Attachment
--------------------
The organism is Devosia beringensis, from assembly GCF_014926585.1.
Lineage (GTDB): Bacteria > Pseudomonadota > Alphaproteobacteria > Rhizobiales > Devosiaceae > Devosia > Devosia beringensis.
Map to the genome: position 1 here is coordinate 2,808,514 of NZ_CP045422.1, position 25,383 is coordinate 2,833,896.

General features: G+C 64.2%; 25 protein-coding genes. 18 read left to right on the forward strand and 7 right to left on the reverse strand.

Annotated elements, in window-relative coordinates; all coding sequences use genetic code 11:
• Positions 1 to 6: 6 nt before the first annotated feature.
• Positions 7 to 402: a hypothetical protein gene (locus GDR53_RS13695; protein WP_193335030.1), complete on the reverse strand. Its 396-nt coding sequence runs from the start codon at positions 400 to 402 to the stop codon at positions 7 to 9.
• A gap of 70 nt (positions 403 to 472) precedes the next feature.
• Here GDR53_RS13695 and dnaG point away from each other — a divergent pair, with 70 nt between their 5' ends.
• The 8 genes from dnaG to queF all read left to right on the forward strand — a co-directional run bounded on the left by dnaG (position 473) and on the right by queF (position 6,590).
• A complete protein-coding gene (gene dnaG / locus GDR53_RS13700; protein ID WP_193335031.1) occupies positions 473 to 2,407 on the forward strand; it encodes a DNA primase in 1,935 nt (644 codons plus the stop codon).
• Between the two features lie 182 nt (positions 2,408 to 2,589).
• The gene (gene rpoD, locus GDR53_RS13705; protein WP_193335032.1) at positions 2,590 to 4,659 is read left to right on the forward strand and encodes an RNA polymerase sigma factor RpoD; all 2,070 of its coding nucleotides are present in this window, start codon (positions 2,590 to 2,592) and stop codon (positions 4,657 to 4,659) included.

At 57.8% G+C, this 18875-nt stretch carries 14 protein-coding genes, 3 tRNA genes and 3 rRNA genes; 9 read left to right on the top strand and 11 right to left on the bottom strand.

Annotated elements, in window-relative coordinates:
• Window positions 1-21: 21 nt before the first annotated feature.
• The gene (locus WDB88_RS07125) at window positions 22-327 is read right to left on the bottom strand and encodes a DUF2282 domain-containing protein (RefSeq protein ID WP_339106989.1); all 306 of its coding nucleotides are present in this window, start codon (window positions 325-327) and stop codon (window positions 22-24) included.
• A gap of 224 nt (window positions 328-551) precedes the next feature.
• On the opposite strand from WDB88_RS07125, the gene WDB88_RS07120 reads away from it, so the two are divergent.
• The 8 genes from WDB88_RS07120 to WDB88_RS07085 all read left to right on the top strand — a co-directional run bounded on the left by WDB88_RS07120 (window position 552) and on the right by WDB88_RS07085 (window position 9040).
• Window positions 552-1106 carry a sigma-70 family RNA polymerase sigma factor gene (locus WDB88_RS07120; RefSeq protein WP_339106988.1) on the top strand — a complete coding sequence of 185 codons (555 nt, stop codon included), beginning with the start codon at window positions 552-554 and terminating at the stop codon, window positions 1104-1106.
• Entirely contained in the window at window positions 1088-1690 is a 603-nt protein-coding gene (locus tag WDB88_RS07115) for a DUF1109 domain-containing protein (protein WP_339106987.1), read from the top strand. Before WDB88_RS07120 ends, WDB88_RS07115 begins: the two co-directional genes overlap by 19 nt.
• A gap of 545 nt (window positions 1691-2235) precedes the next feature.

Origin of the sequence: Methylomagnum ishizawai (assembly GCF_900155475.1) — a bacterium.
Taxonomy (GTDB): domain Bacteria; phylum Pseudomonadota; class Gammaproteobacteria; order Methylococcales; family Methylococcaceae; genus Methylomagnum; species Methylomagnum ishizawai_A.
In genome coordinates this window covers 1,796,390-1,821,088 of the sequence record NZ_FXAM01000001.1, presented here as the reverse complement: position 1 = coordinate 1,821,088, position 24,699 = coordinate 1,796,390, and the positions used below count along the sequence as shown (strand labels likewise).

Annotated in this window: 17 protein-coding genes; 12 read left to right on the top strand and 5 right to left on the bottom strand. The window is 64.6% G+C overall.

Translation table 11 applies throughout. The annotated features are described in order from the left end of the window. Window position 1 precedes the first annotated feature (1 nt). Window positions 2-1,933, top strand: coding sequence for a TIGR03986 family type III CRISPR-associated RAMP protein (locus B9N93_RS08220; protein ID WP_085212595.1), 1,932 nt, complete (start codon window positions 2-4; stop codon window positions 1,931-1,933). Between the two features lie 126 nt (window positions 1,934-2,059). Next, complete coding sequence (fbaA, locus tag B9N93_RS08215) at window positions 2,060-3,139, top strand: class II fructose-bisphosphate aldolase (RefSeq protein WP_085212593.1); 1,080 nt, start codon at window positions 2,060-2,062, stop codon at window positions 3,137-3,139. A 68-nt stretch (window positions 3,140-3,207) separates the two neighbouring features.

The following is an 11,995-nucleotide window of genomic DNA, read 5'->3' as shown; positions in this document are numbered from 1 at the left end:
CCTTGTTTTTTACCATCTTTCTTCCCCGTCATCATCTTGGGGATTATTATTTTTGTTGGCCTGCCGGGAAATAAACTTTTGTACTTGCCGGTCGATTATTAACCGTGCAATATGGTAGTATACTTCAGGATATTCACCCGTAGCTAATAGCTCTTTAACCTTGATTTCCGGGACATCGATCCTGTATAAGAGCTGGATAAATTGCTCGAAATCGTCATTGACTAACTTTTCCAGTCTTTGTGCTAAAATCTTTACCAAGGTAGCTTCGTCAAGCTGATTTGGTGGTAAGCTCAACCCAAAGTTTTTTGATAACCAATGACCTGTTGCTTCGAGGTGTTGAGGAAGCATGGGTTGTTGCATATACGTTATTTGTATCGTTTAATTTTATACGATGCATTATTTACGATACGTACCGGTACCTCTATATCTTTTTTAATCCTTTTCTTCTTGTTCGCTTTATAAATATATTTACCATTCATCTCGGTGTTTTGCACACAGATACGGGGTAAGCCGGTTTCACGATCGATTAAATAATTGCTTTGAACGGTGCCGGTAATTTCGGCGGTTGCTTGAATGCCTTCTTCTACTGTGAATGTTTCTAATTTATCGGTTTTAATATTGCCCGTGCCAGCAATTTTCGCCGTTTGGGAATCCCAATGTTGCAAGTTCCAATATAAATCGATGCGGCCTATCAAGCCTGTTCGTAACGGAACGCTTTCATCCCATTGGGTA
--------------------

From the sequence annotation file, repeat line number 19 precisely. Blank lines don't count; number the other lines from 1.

• On the opposite strand from WDB88_RS07125, the gene WDB88_RS07120 reads away from it, so the two are divergent.